Pelvic Floor Relaxation for Men that Relieves Chronic Pelvic Pain

Pelvic floor relaxation for men treats pelvic floor muscle spasm and increased pelvic floor muscle tone1.

Pelvic pain is another term used to describe chronic prostatitis and pelvic floor myofascial pain conditions in men.

Research shows pelvic floor relaxation and manual therapy can significantly reduce chronic pelvic pain in men2.

Video Suitability

This pelvic floor relaxation video is suitable for men who have chronic pelvic pain and pelvic floor muscle spasm.

Please note this video is classified as adult content on YouTube

Pelvic Pain and Pelvic Relaxation Therapy

Pelvic Pain and Relaxation Therapy for Men

with Michelle Kenway Physiotherapist

This guided pelvic floor relaxation Physiotherapy program helps you relieve pelvic pain and pelvic floor muscle spasm.

This program equips you with the essential skills for managing and treating pelvic pain.

This cost effective audio download is an effective home management solution for overcoming pelvic pain and muscle spasm in men.

Pelvic Floor Relaxation Video for Men

The pelvic floor relaxation techniques used to treat chronic pelvic pain involve breathing exercises, progressive body relaxation and non-judgmental acceptance of muscle tension2.

This pelvic floor relaxation video guides you through breathing exercises, body scanning and progressive pelvic floor muscle relaxation. These techniques are often prescribed for men who suffer from pelvic pain conditions related to muscle tension. You may like to practice these relaxation techniques at home in conjunction with clinical treatment for pelvic floor muscle relaxation.

Sometimes pelvic floor exercises or Kegels are included in pelvic floor relaxation programs.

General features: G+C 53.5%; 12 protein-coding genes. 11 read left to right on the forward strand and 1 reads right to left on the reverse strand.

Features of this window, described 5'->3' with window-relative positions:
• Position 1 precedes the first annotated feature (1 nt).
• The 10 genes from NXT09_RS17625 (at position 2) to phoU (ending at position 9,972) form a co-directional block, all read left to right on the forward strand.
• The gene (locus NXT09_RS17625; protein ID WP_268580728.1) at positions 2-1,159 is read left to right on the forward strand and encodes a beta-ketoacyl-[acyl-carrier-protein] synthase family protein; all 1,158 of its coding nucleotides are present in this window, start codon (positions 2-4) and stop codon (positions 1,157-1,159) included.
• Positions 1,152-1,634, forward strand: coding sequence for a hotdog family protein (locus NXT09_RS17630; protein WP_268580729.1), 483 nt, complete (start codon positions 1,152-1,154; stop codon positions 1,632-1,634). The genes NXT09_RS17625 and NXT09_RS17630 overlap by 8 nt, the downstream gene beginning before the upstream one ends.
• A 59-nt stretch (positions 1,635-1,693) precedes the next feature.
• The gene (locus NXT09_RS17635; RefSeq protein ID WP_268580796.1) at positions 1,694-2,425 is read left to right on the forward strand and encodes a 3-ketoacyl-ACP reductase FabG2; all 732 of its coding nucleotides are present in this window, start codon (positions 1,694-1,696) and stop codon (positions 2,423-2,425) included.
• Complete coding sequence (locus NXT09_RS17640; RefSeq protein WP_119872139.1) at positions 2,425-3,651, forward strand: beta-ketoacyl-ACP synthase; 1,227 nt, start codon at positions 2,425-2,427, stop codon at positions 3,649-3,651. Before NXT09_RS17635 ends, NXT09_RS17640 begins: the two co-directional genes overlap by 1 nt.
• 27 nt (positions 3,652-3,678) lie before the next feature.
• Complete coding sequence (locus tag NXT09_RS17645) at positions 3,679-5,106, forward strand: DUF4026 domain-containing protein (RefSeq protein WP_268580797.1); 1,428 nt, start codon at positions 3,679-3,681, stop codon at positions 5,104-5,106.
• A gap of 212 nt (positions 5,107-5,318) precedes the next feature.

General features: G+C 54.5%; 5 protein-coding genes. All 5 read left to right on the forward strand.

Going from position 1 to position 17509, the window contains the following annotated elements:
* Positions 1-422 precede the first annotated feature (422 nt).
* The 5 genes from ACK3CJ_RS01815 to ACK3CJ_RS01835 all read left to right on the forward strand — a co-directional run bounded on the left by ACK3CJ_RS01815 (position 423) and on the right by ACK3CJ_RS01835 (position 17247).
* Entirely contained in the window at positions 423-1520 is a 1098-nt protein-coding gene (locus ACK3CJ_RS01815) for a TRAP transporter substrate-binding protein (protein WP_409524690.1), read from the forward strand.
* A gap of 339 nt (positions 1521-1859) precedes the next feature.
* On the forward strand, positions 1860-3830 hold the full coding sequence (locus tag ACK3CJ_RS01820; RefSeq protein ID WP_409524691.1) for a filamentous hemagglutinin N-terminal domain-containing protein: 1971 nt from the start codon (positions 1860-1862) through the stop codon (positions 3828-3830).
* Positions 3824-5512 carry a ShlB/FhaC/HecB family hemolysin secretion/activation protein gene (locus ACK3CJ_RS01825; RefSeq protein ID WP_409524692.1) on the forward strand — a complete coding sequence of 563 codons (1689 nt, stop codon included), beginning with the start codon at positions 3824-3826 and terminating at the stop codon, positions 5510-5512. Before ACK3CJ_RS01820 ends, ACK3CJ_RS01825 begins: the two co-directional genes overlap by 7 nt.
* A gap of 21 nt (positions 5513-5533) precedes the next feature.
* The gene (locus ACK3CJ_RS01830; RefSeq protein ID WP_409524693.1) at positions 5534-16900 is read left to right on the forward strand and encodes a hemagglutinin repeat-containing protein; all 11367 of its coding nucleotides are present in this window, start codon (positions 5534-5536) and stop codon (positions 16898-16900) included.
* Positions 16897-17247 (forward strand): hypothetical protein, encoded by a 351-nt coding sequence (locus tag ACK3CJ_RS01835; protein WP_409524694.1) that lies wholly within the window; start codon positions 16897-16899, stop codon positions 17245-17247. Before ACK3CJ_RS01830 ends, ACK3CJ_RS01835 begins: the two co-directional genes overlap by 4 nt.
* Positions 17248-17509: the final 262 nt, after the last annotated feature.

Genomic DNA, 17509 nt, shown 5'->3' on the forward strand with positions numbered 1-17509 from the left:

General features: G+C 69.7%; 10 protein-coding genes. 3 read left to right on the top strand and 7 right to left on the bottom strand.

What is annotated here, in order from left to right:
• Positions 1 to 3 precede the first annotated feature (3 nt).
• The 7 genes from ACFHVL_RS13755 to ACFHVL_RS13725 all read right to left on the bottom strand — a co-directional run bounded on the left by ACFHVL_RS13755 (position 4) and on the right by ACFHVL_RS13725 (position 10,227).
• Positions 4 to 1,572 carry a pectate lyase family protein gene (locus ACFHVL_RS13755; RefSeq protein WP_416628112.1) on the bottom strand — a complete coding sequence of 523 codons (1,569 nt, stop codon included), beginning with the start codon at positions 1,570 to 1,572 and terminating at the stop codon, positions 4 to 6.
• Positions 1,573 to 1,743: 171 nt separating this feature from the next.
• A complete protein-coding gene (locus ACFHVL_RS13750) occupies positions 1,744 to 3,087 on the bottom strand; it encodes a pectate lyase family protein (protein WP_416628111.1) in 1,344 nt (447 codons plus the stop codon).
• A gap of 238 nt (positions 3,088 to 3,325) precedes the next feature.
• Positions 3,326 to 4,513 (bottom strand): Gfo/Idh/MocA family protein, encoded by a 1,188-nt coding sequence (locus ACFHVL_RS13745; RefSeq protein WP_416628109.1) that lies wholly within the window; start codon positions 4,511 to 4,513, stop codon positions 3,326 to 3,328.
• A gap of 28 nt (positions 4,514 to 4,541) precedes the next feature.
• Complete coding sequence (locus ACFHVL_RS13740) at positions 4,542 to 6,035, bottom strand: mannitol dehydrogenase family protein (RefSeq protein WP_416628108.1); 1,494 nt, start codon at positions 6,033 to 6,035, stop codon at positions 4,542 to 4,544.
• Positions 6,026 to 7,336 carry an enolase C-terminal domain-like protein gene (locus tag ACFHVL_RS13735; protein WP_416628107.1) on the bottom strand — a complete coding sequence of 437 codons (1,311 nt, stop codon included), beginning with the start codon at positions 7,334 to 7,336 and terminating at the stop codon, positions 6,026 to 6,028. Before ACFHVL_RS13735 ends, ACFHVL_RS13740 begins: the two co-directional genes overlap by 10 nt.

Avoid active pelvic floor exercises (Kegel exercises) until you can contract and fully relax your pelvic floor muscles and relax them without pain to avoid exacerbating pelvic pain and symptoms of pelvic floor spasm.

Male Pelvic Floor Muscles

Male pelvic floor muscles

The male pelvic floor muscles6 viewed from the base or underside of the pelvis are shown in the diagram (left)

These muscles can become tight, short and painful in isolation or together as a group. When pelvic floor muscles shorten they lose their ability to contract and progressively weaken. Some of the symptoms of pelvic floor muscle spasm can then become apparent and these are listed next.

Pelvic floor relaxation physiotherapy for men with pelvic pain usually focuses on treating the muscles at both the front and back of the pelvic floor. It also includes the muscles surrounding the pelvic including the abdominal muscles, buttocks, hips, thighs and groin.

Symptoms of Pelvic Floor Muscle Spasm in Men

Pelvic floor muscle spasm in men symptoms include:

  • Pelvic pain (groin, anus, lower abdomen or bladder)
  • Erectile dysfunction
  • Decreased bladder control
  • Incomplete or slow bladder emptying
  • Pain with ejaculation or bladder emptying

Pelvic Pain Relaxation Treatment for Men

Pelvic floor relaxation treatment aims to restore normal pelvic floor muscle tension and relieve the symptoms listed above.

You may choose to include this video relaxation routine as part of your home management if you have pelvic pain and medical assessment has excluded pelvic pathology or confirmed the existence of pelvic muscle spasm.

This pelvic floor relaxation video is divided into 3 parts that should be followed in the following order:

Part 1: Body Scanning

Body scanning is used to improve your awareness of muscle tension in your body 4.